Monday 22 Apr 2024
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This article first appeared in City & Country, The Edge Malaysia Weekly on October 3, 2022 - October 9, 2022

Globally, the building sector is said to account for more than 40% of energy consumption, generate about 40% of all waste and consume some 16% of water for construction activities. In Malaysia, buildings take up almost half of the electricity generated in the country.

With global warming issues rapidly gathering momentum, nations — big and small — have no choice but to embrace the green agenda. 

Malaysia is committed to net zero carbon by 2050. Like it or not, ready or not, addressing climate change issues is our collective responsibility. To set the ball rolling, some state and municipal councils have begun incentivising developers to green their projects. Sadly, those in the supply chain have been left out.

On the corporate front, environmental, social and governance (ESG) criteria are being applied to screen investments based on corporate policies and to encourage companies to act responsibly towards greening the earth.

A shout-out to financial institutions that are partnering property developers to promote the green agenda by incentivising buyers of green-certified projects or townships with special end-­financing rates. Whether these rates offered in the name of green go a significant way towards cushioning the additional cost of owning a green-certified project is another story altogether. Nevertheless, it is a laudable move.

Developers have also started partnering with utility players in the green journey.

Long and winding road

The road towards green is never — and will never be — a straight one. Green-related challenges confronting one industry differ from the next. 

As it is, the Malaysian building and construction sector is still reeling from a convergence of negative factors due primarily to affordability issues on top of a troubling supply-demand mismatch. These woes have been further compounded by the impact of the pandemic.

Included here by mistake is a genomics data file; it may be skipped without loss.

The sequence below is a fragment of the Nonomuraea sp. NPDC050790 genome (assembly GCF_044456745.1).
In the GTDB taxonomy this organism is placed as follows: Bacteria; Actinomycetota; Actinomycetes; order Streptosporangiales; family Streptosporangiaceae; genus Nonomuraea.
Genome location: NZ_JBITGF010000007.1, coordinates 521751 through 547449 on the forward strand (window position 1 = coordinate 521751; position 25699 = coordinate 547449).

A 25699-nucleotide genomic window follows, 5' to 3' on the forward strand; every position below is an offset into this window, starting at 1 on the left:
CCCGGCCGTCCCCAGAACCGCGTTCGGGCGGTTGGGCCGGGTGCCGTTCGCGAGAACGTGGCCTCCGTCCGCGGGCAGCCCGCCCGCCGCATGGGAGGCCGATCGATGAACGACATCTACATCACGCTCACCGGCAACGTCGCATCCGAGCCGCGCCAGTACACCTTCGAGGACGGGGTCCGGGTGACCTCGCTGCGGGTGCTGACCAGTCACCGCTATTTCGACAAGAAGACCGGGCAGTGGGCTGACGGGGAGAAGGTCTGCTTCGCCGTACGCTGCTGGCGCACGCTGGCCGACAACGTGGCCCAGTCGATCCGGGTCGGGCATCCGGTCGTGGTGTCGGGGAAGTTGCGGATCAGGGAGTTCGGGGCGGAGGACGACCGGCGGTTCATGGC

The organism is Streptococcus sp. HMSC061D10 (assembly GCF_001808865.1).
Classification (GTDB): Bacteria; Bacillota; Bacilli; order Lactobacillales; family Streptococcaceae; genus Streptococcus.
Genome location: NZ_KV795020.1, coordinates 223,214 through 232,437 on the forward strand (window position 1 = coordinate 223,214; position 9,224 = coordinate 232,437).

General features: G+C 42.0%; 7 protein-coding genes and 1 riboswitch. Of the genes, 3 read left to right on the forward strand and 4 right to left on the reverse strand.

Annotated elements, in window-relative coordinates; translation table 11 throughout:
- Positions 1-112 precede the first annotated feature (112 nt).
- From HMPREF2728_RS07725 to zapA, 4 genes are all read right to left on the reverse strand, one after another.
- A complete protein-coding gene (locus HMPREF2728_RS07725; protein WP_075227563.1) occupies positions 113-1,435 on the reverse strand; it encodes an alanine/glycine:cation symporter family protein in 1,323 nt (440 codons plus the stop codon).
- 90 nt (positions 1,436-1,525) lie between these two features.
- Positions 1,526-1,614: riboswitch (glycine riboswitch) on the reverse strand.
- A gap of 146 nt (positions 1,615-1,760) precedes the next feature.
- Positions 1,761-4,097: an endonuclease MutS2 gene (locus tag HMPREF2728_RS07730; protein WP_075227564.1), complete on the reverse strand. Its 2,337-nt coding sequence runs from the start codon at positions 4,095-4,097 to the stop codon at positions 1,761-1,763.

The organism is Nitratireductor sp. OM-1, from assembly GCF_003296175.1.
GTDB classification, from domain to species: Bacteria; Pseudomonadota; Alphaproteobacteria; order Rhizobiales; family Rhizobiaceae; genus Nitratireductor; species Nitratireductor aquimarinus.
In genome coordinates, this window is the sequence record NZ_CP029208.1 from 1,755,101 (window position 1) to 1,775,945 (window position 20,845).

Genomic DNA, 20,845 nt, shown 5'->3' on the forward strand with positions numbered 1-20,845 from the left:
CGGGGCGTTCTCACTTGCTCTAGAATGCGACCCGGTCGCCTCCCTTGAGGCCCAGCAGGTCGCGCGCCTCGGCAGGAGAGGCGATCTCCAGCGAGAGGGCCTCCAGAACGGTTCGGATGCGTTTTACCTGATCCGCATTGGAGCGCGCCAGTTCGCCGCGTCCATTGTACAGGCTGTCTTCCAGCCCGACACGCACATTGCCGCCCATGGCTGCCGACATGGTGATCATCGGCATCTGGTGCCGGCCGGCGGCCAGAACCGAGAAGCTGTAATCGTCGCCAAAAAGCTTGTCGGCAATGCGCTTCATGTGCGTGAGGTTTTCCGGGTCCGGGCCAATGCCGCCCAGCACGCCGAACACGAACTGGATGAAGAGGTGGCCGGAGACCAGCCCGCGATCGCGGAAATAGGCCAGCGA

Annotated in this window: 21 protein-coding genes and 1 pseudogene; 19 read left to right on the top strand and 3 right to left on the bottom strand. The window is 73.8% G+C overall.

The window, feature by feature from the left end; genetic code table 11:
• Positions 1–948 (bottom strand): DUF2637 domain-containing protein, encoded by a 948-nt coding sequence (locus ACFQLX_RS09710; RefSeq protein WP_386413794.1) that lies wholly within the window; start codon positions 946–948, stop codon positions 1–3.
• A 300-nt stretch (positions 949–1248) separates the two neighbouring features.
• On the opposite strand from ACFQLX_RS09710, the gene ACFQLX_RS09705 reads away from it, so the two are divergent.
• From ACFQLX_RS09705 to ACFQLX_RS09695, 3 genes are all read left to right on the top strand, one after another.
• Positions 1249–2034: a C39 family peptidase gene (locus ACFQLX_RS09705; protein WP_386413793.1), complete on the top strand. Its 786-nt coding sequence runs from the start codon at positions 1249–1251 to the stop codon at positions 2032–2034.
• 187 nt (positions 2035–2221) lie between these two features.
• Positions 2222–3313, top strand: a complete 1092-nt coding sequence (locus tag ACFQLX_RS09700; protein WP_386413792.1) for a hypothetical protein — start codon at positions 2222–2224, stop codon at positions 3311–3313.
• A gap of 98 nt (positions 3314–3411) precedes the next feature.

The good news is homebuyers are still active on the market, but have become even more selective and price-sensitive. Besides the location factor, concept and developer’s reputation and track record in value creation, price is often a deal breaker.

Meanwhile, promoters of green technologies and systems have argued the benefits of new green-related business opportunities but, even so, this is hardly something that is going to happen anytime soon.

Painful transition 

The property development sector now finds itself trapped in a painful transitional phase pressured by costs.

Chasing the green agenda, interestingly, has given real estate green certification a new lease of life. It is now seen as a convenient tool in benchmarking eco-friendly investments. Several green building ratings are available on the market, but fulfilling all their criteria is both arduous and costly.

The project under review is scrutinised and rated not only for its design, planning and equipment but also its construction processes, both upstream and downstream. There is also the certification fee to contend with.